Review: Paul Miller’s A Loving Life

A Loving Life is an winsome exposition of Ruth through the lens of God’s covenant love. “‘[A]t the heart of love is incarnation that leads to death” Miller explains. “Death is at the center of love. It happened to Jesus. It happened to us’” (11). “Suffering is the crucible of love,” Miller says. “We don’t learn to how to love anywhere else. Don’t misunderstand; suffering doesn’t create love, but it is a hot-house where love can emerge” (19).

Love colors Miller’s exposition of Ruth in A Loving Life. It’s a focus that by necessity drives us into the narrow land where we will run headlong into Jesus Christ.

Central to understanding love is understanding the Old Testament term hesed (covenant love). It’s not a love founded on feeling but on faithfulness.

Sometimes hesed is translated “steadfast love.” It combines commitment with sacrifice. Hesed is one-way love. Love without an exit strategy. When you love with hesed love, you bind yourself to the object of your love, no matter what the response is. So if the object of your love snaps at you, you still love that person. If you’ve had an argument with your spouse in which you were slighted or not heard, you refuse to retaliate through silence or withholding your affection. Your response to the other person is entirely independent of how that person has treated you. Hesed is a stubborn love. (24)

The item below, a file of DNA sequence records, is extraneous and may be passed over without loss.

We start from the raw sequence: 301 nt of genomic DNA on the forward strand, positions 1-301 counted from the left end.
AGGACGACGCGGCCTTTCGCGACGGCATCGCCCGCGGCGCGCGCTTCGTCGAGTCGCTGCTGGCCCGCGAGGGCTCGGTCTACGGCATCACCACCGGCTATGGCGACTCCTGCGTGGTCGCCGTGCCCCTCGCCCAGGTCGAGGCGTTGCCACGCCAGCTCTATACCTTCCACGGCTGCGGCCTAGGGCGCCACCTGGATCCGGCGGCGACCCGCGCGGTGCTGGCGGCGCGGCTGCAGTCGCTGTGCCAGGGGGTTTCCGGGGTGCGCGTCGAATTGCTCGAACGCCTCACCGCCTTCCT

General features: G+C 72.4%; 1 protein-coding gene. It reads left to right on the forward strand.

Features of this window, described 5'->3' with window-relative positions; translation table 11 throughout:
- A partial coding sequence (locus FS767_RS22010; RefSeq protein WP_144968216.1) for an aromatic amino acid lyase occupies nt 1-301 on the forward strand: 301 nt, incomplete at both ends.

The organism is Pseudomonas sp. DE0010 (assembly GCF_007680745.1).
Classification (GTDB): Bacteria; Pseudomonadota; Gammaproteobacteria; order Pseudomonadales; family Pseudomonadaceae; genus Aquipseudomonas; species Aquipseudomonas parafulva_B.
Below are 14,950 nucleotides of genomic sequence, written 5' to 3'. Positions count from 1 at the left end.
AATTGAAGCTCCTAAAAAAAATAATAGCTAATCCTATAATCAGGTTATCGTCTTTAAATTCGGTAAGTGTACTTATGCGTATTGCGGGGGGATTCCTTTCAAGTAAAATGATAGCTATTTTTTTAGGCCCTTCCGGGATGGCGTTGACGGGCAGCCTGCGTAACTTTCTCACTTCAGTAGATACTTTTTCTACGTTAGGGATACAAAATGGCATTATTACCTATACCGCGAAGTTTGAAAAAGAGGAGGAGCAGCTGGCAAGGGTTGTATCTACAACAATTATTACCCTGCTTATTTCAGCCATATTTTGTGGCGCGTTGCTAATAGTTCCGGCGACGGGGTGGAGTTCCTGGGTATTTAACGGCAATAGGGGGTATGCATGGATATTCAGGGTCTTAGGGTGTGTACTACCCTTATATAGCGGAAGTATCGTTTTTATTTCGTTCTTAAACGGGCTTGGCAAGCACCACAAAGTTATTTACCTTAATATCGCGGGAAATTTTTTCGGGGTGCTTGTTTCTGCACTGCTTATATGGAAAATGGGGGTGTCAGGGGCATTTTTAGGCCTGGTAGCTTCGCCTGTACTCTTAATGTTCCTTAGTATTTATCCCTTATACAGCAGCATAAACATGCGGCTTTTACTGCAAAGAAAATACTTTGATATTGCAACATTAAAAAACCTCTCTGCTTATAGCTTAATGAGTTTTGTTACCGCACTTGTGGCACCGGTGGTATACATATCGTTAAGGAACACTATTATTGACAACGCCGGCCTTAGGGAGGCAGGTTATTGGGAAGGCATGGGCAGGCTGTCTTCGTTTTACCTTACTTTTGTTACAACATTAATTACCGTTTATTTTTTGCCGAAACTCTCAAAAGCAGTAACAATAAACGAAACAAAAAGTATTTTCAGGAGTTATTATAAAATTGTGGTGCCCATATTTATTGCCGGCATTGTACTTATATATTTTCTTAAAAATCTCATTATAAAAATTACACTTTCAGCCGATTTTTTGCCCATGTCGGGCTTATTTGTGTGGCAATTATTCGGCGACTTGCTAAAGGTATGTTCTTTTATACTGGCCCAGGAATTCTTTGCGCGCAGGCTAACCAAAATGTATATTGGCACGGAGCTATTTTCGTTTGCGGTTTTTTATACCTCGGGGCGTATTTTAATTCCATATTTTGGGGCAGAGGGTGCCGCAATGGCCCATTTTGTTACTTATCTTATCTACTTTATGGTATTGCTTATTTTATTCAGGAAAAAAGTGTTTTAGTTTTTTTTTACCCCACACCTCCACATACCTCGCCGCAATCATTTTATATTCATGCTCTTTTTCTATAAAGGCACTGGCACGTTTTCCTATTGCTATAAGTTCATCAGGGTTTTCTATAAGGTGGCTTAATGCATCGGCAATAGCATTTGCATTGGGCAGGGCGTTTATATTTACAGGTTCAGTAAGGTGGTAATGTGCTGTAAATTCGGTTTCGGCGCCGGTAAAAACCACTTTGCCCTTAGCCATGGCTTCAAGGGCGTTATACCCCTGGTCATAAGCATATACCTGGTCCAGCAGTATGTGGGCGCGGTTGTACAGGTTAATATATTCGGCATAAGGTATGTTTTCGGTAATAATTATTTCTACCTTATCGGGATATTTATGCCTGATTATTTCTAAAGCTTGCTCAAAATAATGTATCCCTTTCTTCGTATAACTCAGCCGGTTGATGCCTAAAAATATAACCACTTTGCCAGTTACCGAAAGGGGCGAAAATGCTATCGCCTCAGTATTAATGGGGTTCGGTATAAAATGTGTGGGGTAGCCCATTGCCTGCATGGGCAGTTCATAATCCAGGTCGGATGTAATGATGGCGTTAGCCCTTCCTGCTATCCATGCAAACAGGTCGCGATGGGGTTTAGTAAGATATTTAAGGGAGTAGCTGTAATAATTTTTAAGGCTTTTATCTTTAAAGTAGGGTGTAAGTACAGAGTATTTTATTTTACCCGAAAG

He explores hesed within the tension of Ruth and Naomi’s story. It seemed God had not been faithful. Naomi seemed to lose everything. But God’s love shines in the gritty fallenness of this world. Naomi doesn’t respond cynically, but does acknowledge her struggles through a lament to God. Also, part of that driving towards Jesus is a hope for resurrection. Through out the A Loving Life, Miller provides hope by pointing towards resurrection. “[Knowing God is the master storyteller] lets me endure in love because I know Someone is guiding the story toward resurrection” (75 “This glimmer of resurrection hints of good things to come” 23).

Miller masterfully weaves the story of Ruth, the gospel, and application into a cohesive whole. It’s a book written with pastoral precision. It’s one you can give to someone who is hurting and suffering. He doesn’t theologize about pain. He directs his readers to the Jesus who suffered. He encourages honest lament. He provides hope for resurrection in the end. And he does all of this while standing firmly on the text.

Disclosure of Material Connection: I received this book free from the publisher. I was not required to write a positive review. The opinions I have expressed are my own. I am disclosing this in accordance with the Federal Trade Commission’s 16 CFR, Part 255: “Guides Concerning the Use of Endorsements and Testimonials in Advertising.”